(col-names (conj-cols ($map as-millis "Date" unmod-dataset) (repeat 1)) ["Date" "Hits"])))

Next, we need to create a new function to round our date & time to the nearest minute.

Update: The earlier version of this post screwed up, and the presented round-ms-down-to-nearest-min actually rounded to the nearest second. This is a corrected version:

(defn round-ms-down-to-nearest-min
  (* 60000 (quot millis 60000)))

If you wanted hits per second, here is the function:

(defn round-ms-down-to-nearest-sec
  (* 1000 (quot millis 1000)))

And one more tweak to access-log-to-dataset to use the new function:

(defn access-log-to-dataset
  (let [unmod-dataset (col-names (to-dataset (records-from-access-log filename)) ["Date" "User"])]
    (col-names (conj-cols ($map #(round-ms-down-to-nearest-min (as-millis %)) "Date" unmod-dataset) (repeat 1)) ["Date" "Hits"])))

Finally, we need to roll our data up, summing the hits per minute – all this done using $rollup:

(defn access-log-to-dataset
  (let [unmod-dataset (col-names (to-dataset (records-from-access-log filename)) ["Date" "User"])]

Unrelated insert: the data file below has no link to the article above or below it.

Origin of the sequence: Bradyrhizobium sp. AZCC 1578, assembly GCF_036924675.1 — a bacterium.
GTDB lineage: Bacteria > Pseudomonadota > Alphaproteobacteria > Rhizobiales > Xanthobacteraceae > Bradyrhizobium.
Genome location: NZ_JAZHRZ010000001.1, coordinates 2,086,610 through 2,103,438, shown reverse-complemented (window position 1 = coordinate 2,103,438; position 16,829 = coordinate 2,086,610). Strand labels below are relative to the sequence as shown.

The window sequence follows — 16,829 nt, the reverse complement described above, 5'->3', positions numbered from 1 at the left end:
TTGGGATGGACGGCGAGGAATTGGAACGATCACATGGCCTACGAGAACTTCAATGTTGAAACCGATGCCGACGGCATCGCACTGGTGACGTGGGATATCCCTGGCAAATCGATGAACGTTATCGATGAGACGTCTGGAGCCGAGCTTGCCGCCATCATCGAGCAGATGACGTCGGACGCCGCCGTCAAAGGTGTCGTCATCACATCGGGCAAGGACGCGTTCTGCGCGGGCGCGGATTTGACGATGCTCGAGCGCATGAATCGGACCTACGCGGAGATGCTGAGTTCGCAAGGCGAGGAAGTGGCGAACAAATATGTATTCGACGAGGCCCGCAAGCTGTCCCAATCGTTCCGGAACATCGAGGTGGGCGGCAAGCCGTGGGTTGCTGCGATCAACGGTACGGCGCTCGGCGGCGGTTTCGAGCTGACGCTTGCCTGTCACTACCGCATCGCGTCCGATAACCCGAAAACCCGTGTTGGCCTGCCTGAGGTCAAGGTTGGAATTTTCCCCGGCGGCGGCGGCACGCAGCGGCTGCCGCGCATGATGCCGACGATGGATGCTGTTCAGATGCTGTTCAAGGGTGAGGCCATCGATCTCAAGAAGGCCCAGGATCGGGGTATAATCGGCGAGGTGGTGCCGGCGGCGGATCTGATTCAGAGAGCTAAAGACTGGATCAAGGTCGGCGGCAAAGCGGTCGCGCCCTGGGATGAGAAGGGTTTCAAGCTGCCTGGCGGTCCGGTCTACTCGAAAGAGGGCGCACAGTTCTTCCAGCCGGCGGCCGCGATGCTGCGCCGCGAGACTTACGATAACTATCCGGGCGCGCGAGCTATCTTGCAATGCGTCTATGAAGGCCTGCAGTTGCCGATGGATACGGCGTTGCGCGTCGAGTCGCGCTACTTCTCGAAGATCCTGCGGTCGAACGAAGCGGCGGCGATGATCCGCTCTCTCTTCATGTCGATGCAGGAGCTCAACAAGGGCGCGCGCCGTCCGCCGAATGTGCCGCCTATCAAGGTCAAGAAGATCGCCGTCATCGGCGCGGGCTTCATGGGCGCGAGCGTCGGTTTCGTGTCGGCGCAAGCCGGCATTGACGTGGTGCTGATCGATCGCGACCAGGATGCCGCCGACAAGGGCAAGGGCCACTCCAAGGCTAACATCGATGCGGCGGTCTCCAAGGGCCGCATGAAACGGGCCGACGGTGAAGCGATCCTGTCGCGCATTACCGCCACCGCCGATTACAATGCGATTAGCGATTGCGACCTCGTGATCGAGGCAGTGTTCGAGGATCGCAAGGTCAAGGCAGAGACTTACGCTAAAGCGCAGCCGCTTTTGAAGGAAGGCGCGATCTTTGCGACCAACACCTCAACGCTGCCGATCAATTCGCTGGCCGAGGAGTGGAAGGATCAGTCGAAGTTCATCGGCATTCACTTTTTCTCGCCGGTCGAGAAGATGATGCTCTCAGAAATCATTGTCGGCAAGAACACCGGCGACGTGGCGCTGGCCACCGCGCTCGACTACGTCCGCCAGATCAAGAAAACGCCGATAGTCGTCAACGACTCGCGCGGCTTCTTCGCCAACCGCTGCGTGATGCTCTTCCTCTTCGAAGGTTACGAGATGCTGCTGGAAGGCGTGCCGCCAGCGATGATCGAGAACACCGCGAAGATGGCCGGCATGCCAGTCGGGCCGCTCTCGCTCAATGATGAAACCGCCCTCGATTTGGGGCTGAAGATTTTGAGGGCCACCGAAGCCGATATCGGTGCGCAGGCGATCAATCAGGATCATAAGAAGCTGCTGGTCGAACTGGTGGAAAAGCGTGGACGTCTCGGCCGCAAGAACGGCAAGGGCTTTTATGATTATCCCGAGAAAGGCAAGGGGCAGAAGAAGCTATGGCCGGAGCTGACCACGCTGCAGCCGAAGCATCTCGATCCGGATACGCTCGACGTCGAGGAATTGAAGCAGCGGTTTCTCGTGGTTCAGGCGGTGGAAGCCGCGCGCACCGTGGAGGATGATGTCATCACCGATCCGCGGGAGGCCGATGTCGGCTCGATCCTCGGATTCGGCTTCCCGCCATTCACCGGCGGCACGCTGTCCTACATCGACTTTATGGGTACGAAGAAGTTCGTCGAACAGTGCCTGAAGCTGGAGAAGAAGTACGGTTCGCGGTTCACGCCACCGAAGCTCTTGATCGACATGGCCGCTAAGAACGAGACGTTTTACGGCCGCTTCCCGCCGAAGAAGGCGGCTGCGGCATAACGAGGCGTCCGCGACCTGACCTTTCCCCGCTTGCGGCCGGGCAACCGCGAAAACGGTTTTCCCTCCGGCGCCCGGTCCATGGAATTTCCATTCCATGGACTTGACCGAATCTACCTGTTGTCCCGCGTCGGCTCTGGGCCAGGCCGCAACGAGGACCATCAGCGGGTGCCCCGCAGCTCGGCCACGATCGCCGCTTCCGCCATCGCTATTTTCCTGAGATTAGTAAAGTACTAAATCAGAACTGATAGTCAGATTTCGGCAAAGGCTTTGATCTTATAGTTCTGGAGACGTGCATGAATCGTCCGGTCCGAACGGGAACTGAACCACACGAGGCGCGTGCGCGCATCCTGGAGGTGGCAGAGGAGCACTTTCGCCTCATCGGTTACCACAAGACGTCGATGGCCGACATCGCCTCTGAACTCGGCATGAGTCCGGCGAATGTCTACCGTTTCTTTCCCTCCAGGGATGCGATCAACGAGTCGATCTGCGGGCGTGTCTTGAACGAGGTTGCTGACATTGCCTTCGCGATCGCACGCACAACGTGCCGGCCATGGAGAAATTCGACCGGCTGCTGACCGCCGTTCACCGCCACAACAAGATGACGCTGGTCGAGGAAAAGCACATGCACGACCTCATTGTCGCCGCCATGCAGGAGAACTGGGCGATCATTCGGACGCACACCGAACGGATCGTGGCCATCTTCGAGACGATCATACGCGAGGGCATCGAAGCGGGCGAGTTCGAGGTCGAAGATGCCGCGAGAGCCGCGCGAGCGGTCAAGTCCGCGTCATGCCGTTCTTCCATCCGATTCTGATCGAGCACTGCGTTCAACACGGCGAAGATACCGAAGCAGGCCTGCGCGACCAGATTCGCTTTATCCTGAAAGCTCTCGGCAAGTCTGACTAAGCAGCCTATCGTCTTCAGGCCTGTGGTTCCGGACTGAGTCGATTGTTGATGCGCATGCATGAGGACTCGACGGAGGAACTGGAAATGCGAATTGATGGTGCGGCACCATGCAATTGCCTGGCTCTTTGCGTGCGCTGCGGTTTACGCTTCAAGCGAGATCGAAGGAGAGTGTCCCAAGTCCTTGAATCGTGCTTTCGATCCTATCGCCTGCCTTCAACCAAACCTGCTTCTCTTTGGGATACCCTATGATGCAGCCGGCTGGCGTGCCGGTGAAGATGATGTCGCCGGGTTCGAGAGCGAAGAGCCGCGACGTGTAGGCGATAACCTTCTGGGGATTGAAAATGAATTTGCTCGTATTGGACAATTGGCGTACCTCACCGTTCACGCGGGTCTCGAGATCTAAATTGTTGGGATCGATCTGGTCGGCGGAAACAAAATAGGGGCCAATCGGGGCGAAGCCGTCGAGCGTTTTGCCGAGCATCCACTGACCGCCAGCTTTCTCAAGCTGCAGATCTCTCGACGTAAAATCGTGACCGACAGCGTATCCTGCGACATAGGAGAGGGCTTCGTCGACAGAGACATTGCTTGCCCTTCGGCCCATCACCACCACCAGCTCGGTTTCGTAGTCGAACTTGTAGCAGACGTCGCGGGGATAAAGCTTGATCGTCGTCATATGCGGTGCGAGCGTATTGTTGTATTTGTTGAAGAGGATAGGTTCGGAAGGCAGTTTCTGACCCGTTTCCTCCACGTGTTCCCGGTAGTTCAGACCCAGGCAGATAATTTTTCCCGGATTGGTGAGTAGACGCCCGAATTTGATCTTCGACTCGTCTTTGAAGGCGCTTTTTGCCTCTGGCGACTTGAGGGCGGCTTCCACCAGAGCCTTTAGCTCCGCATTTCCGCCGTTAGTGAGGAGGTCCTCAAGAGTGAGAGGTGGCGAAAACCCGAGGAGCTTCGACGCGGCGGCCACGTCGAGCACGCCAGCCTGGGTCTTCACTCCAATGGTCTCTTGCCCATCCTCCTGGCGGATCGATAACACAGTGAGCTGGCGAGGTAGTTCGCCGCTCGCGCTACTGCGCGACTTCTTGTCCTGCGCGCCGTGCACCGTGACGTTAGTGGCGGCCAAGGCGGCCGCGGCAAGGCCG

($rollup :sum "Hits" "Date" 
      (col-names (conj-cols ($map #(round-ms-down-to-nearest-min (as-millis %)) "Date" unmod-dataset) (repeat 1)) ["Date" "Hits"]))))

$rollup applies a summary function to a given column (in our case “Hits”), using another function to determine the parameters for that function (“Date” in our case). :sum here is a built-in Incanter function, but we could provide our own.

And the resulting dataset:

Now we have our dataset, let’s graph it:

user=> (defn hit-graph
  (time-series-plot :Date :Hits
                             :x-label "Date"
                             :y-label "Hits"
                             :title "Hits"
                             :data dataset))

user=> (view (hit-graph (access-log-to-dataset "/path/to/example-access.log")))